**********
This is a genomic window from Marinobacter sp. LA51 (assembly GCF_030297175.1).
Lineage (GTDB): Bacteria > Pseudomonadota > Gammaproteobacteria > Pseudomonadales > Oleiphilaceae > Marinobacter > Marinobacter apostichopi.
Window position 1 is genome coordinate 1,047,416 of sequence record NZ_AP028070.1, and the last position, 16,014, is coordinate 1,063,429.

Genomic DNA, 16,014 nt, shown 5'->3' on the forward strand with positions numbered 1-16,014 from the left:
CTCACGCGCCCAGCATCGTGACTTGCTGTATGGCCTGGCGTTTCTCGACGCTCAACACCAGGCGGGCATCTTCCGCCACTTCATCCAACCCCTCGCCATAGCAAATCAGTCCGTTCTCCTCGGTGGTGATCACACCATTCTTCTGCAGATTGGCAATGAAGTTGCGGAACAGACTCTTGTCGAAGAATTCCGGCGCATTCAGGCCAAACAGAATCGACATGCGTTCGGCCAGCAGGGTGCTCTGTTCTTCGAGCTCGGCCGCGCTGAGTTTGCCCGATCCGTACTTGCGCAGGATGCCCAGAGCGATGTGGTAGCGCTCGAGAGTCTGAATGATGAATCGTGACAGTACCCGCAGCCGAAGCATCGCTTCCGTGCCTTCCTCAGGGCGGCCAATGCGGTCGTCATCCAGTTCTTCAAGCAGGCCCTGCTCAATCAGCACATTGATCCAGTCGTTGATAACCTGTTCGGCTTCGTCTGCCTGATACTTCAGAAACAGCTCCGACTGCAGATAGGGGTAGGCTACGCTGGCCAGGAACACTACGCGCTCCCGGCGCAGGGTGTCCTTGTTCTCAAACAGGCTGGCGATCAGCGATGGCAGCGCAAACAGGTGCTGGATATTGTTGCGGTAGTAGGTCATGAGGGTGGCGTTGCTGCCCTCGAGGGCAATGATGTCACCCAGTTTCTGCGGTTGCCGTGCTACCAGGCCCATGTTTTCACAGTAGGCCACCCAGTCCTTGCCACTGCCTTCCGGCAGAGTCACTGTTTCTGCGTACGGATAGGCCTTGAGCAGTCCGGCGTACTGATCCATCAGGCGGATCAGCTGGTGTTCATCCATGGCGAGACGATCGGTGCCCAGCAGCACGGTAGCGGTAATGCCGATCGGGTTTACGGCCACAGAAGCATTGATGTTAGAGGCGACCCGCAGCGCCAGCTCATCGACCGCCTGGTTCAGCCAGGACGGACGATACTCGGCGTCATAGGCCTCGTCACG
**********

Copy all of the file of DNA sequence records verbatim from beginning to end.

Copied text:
This is a genomic window from Marinobacter sp. LA51 (assembly GCF_030297175.1).
Lineage (GTDB): Bacteria > Pseudomonadota > Gammaproteobacteria > Pseudomonadales > Oleiphilaceae > Marinobacter > Marinobacter apostichopi.
Window position 1 is genome coordinate 1,047,416 of sequence record NZ_AP028070.1, and the last position, 16,014, is coordinate 1,063,429.

Genomic DNA, 16,014 nt, shown 5'->3' on the forward strand with positions numbered 1-16,014 from the left:
CTCACGCGCCCAGCATCGTGACTTGCTGTATGGCCTGGCGTTTCTCGACGCTCAACACCAGGCGGGCATCTTCCGCCACTTCATCCAACCCCTCGCCATAGCAAATCAGTCCGTTCTCCTCGGTGGTGATCACACCATTCTTCTGCAGATTGGCAATGAAGTTGCGGAACAGACTCTTGTCGAAGAATTCCGGCGCATTCAGGCCAAACAGAATCGACATGCGTTCGGCCAGCAGGGTGCTCTGTTCTTCGAGCTCGGCCGCGCTGAGTTTGCCCGATCCGTACTTGCGCAGGATGCCCAGAGCGATGTGGTAGCGCTCGAGAGTCTGAATGATGAATCGTGACAGTACCCGCAGCCGAAGCATCGCTTCCGTGCCTTCCTCAGGGCGGCCAATGCGGTCGTCATCCAGTTCTTCAAGCAGGCCCTGCTCAATCAGCACATTGATCCAGTCGTTGATAACCTGTTCGGCTTCGTCTGCCTGATACTTCAGAAACAGCTCCGACTGCAGATAGGGGTAGGCTACGCTGGCCAGGAACACTACGCGCTCCCGGCGCAGGGTGTCCTTGTTCTCAAACAGGCTGGCGATCAGCGATGGCAGCGCAAACAGGTGCTGGATATTGTTGCGGTAGTAGGTCATGAGGGTGGCGTTGCTGCCCTCGAGGGCAATGATGTCACCCAGTTTCTGCGGTTGCCGTGCTACCAGGCCCATGTTTTCACAGTAGGCCACCCAGTCCTTGCCACTGCCTTCCGGCAGAGTCACTGTTTCTGCGTACGGATAGGCCTTGAGCAGTCCGGCGTACTGATCCATCAGGCGGATCAGCTGGTGTTCATCCATGGCGAGACGATCGGTGCCCAGCAGCACGGTAGCGGTAATGCCGATCGGGTTTACGGCCACAGAAGCATTGATGTTAGAGGCGACCCGCAGCGCCAGCTCATCGACCGCCTGGTTCAGCCAGGACGGACGATACTCGGCGTCATAGGCCTCGTCACG